Wednesday, January 9, 2008
Good Will Hunting
Good Will Hunting; drama, USA, 1997; D: Gus Van Sant, S: Matt Damon, Robin Williams, Minnie Driver, Stellan Skarsgård, Ben Affleck, Casey Affleck, Cole Hauser, Rachel Majorowski
Boston. Bad Will Hunting is a 20-year old orphan who constantly fights, drinks and causes mischief, but is incredibly intelligent which enables him to solve complicated math equations. Since he works as a janitor at the MIT, he one day solves a complicated formula and gains the attention of the Professor Lambeau who believes he is a genius. He sends Will to psychiatrist Sean hoping the lad will find discipline and inner peace. Will finds a girlfriend, Skylar, but she goes to study in California while his friend Chuck encourages him to not waste his genius on doing ordinary job as a construction worker. Will leaves to reunite with Skylar.
"Good Will Hunting" stood the test of time and proved to be a worthy, surprise coup for both Matt Damon and Ben Affleck, whose script rightfully catapulted them into the "new kids on the block" on the Hollywood scene. "Hunting" is a philosophical story of what would happen if Ramanujan were a jerk and a juvenile delinquent, a meditation on some people whose intelligence is very high, except for their social intelligence which is very low, as is the case with the title hero. The theme is reminiscent of "Five Easy Pieces", where the hero also decided to take jobs bellow his capacity. Will is indeed a puzzling, sometimes even downright incomprehensible personality: in a sequence near the beginning, he assaults and savagely beats up a lad just because the latter was a bully in kindergarten (!) and even ruins several good moments of building a normal relationship with his girlfriend, Skylar. However, he is a math genius, and is able to learn from his mistakes, which makes him more sympathetic. The story of a "problem child" who just needs some "polishing" is standard, but it is written so beautifully, with such magical dialogues that it melts you away at times, making one wonder why Damon and Affleck never teamed up again to write another script.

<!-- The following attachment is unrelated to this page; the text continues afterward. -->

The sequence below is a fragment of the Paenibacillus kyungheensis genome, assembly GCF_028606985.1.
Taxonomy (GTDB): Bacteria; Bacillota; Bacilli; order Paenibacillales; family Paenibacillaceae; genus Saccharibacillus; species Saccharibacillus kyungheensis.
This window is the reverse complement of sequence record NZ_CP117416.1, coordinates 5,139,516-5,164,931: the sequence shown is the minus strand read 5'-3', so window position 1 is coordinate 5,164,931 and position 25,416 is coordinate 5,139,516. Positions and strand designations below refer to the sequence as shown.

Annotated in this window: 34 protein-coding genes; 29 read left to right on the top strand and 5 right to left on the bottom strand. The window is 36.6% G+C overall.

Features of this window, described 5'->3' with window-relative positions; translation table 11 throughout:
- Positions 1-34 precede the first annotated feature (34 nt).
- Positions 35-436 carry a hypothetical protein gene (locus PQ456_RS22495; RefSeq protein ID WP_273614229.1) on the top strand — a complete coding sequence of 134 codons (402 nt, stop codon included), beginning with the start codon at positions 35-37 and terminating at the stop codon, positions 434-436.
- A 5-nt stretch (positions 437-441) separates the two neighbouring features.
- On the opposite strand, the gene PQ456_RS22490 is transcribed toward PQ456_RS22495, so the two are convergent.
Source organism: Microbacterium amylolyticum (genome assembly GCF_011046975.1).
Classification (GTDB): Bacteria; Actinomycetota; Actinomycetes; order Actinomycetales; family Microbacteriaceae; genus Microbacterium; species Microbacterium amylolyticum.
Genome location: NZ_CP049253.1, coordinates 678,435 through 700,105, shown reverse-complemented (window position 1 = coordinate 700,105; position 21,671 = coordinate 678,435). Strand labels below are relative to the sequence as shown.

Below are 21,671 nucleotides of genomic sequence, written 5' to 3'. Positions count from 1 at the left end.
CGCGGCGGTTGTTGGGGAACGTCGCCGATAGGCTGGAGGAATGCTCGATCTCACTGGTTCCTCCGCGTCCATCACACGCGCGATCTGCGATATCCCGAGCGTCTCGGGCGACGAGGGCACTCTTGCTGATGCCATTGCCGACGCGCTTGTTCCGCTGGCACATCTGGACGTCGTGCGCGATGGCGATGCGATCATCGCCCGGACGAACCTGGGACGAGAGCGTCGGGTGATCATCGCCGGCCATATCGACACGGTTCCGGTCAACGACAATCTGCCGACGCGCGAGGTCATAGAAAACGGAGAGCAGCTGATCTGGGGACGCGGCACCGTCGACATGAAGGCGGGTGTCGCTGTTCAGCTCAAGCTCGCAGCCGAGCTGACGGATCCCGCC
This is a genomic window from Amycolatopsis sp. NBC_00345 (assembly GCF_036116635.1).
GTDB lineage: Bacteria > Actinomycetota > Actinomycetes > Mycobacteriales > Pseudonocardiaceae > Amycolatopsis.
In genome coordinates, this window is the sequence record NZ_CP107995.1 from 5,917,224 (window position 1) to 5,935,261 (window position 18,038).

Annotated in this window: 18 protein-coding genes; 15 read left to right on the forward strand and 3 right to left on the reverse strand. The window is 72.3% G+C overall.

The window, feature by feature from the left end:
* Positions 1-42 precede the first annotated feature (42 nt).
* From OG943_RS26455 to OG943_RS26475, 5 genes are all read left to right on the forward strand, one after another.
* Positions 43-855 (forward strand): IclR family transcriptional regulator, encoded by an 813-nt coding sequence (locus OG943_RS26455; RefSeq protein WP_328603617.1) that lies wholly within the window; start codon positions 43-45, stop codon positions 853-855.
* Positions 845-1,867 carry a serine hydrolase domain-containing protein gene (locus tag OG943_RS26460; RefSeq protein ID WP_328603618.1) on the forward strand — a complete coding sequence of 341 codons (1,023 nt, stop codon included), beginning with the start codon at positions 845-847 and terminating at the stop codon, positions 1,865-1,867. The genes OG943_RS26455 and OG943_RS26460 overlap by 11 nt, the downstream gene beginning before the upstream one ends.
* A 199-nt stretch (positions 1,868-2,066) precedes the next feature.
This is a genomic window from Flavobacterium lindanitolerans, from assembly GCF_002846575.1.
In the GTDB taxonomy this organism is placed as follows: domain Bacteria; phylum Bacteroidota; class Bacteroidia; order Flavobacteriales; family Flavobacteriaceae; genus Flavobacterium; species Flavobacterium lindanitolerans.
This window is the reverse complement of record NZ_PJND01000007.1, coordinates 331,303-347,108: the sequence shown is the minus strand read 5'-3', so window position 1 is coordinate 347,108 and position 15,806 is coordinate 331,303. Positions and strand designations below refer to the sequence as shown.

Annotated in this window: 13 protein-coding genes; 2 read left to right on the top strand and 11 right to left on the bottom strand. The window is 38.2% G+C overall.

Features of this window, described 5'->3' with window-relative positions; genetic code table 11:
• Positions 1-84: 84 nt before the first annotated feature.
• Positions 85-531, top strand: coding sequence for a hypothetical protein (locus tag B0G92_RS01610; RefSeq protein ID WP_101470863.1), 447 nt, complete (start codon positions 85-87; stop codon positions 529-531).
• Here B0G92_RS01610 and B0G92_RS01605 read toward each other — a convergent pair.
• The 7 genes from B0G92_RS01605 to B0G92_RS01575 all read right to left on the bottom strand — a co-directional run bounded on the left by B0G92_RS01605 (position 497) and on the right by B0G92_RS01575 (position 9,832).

Some of the best of these dialogues are spoken by Will's psychotherapist, Sean, which culminated in the now legendary sequence on the bench, where Robin Williams gave the single greatest dramatic quote of his entire career: "I can't learn anything from you, I can't read in some book. Unless you want to talk about you, who you are." In another moment, Sean says: "You're not perfect, sport, and let me save you the suspense: this girl you've met, she's not perfect either. But the question is whether or not you're perfect for each other." Chuckie says some of the funniest tales in the film, but also gives a remarkably serious lesson to Will while they are working at a construction site:"'Cause I'd do anything to have what you got. So would any of these guys. It'd be an insult to us if you're still here in 20 years. Hangin' around here is a waste of your time." Truly strong dialogues. Some melodramatic moments tend to "get stuck" here and there: for instance, the "It's not your fault" scene is almost a soap opera, as is the sequence where Professor Lambeau is on his knees, holding a piece of paper, looking up at Will, giving a sappy monologue about how he wishes he never met Will because he cannot stand the idea that someone like him exists in the world. Other than that, the storyline flows smoothly, and the director Gus Van Sant crafts it untypically conservative compared to his earlier films, while all the performances are excellent, including Minnie Driver, who delivers a wonderfully gentle and lovable character. "Hunting" is a deceivingly relaxed experience: one gets engaged to its events in the opening act, thinking one will get only a casual story about four friends hanging out, but then gets a lot more than expected, and a rich spectrum of a viewing experience.